Movie review: Train To Busan: Peninsula
Train To Busan, the 2016 runaway zombie hit, is the highest-grossing Korean movie in Singapore to date.
So if any brand new blockbuster release can nudge us back to reopened cinemas this week after a three-month hiatus, its sequel has to be it.
And watching Peninsula amid an escalating Covid-19 pandemic just makes the whole experience extra unnerving, prescient and creepy.
The harrowing yet heartbreaking opening sequence, which picks up right where Train To Busan left off and occurs on board a ship packed with evacuees and one very unfortunate infectious case, is likely to make you rethink those post-coronavirus cruise plans.
Four years later, we follow a fresh cast of characters led by Gang Dong-won's military man, who re-enter South Korea - now a hellish, undead-infested wasteland - on a mercenary operation that predictably goes awry.
Train To Busan occupies such a beloved space in the genre because of its expertly executed high concept.
However, the final instalment of director Yeon Sang-ho's zombie trilogy - which includes Train To Busan's animated prequel Seoul Station (2016) - chugs along on more generic tracks.
It is a typical Hollywood post-apocalyptic actioner, re-animated from the parts of I Am Legend, A Quiet Place, Doomsday, Death Race, 28 Days Later and World War Z.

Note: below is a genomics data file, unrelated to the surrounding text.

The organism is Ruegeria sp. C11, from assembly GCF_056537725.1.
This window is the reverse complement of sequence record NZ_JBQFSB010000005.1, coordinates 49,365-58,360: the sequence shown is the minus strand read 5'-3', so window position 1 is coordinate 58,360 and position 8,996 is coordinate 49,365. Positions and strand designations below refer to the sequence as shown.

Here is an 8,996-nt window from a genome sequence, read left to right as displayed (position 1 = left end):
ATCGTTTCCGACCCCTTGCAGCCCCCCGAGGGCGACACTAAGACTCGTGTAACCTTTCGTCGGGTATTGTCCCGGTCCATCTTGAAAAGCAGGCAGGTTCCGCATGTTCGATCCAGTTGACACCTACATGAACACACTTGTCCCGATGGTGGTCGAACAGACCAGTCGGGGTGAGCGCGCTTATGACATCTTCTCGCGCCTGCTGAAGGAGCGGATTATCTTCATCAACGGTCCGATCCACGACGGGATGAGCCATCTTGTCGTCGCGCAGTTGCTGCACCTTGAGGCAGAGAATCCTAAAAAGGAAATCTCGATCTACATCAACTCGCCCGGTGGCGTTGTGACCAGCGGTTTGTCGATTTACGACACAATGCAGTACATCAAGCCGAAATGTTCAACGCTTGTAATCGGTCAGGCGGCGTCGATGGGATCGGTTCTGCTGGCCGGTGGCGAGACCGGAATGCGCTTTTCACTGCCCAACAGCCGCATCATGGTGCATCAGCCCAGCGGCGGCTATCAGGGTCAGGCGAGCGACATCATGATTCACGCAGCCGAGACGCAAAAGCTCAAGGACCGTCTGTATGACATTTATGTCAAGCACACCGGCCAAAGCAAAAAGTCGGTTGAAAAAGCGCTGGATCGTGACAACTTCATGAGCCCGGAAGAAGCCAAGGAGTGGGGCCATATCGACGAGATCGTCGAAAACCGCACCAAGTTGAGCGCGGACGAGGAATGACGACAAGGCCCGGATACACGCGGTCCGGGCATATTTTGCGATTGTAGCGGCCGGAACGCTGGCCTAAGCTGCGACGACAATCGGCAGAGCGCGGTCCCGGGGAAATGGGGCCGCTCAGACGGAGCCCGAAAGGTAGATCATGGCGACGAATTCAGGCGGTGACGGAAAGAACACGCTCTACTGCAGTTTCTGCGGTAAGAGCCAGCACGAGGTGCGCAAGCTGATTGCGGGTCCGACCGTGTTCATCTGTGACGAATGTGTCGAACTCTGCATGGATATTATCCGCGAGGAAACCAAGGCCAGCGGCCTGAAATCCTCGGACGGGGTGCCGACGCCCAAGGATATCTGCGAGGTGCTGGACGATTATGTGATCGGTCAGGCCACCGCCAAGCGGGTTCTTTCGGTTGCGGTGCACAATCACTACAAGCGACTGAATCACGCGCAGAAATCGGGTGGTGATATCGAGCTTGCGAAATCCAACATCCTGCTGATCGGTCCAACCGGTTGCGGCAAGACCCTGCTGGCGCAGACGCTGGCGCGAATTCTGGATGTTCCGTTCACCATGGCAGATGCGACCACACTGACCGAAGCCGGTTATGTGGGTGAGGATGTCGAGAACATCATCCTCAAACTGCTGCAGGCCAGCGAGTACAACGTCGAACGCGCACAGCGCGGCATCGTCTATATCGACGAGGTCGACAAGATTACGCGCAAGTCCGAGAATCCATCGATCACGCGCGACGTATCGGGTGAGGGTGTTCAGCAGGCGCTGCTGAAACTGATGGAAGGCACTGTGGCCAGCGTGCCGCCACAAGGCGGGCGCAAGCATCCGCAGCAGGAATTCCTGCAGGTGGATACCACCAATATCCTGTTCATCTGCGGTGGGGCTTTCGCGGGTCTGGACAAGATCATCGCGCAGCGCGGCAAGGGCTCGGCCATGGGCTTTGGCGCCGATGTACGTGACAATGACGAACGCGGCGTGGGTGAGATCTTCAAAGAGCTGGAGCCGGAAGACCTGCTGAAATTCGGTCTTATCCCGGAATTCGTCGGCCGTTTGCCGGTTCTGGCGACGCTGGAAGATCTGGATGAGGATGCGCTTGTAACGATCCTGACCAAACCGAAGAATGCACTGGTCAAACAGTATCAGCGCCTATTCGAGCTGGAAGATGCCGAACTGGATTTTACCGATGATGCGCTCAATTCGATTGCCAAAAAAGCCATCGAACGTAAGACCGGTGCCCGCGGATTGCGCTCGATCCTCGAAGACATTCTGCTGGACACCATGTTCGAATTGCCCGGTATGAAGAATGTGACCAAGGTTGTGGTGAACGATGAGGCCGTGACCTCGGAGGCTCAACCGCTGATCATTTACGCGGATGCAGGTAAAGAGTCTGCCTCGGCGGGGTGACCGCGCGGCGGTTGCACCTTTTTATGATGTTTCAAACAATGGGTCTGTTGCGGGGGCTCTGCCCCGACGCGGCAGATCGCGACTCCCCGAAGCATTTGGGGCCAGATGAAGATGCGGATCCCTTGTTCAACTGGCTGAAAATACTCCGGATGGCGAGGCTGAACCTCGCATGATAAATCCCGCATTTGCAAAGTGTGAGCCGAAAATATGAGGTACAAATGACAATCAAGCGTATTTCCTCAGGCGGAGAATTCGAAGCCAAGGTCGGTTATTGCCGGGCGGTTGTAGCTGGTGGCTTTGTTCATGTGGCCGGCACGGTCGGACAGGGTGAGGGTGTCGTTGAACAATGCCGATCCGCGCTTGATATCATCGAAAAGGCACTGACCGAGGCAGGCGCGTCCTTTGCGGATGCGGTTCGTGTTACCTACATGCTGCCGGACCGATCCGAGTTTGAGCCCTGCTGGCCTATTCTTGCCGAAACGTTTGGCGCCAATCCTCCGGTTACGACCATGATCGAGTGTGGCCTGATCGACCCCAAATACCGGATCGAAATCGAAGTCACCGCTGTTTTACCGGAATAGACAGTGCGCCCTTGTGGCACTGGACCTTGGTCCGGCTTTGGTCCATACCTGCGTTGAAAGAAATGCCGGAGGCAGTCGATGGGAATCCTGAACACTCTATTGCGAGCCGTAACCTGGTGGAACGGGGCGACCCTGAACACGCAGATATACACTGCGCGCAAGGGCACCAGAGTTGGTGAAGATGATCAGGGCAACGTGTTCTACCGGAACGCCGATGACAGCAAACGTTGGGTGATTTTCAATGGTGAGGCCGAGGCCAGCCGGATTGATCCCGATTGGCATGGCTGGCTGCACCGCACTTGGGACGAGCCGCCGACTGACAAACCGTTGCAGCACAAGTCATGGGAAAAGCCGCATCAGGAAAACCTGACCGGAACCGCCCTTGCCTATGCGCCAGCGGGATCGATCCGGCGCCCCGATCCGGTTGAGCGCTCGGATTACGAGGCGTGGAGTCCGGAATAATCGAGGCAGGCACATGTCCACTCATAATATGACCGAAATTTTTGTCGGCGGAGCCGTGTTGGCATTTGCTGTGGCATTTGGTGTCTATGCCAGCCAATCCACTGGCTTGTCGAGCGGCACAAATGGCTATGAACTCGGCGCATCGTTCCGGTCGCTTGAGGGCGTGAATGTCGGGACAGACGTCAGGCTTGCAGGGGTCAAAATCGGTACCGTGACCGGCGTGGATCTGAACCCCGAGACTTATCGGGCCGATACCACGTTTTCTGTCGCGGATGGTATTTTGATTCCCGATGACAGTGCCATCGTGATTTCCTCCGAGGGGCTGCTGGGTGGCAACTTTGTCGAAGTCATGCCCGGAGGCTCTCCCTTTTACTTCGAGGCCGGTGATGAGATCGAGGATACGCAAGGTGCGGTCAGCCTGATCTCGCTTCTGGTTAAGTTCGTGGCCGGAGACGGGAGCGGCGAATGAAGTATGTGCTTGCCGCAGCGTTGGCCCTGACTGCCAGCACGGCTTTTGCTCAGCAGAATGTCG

It is even reminiscent of the Fast & Furious franchise, with white-knuckle car chases that play out thrillingly on the big screen and would give Vin Diesel and gang a run for their money, especially when the top driver-drifter is a gutsy teenage girl (Lee Re) and her sidekick sister.
We also discover that humans (from a militia gone rogue), not zombies, are the real bad guys.
Which other species is debased enough to come up with a "zombie fight club" in a makeshift gladiatorial arena as a form of mass entertainment?
However, by changing gears, Peninsula surrenders the emotional depth of its predecessor along the way.
Gang's tormented, guilt-ridden protagonist and Gong Yoo's divorced workaholic dad have similar redemption arcs, with young kids thrown into the fray again.
But there are hardly any gut-wrenching sacrifices made this time, and instead, many instances of sheer stupidity that may make you shout.
I'm not sure if Peninsula should be anyone's idea of escapist entertainment - isn't real life enough of a horror show already?
But for starved movie buffs, this offers quite the ride. And all you need to do to stay safe is wear your mask.
FILM: Train To Busan: Peninsula
STARRING: Gang Dong-won, Lee Jung-hyun, Lee Re
DIRECTOR: Yeon Sang-ho
THE SKINNY: Set four years after a zombie outbreak sweeps across South Korea, a survivor (Gang) who now lives a life of despair in Hong Kong, returns to the quarantined peninsula to retrieve an abandoned truck. But his mission goes haywire when a mysterious militia ambushes his small team and vicious zombies get on his tail.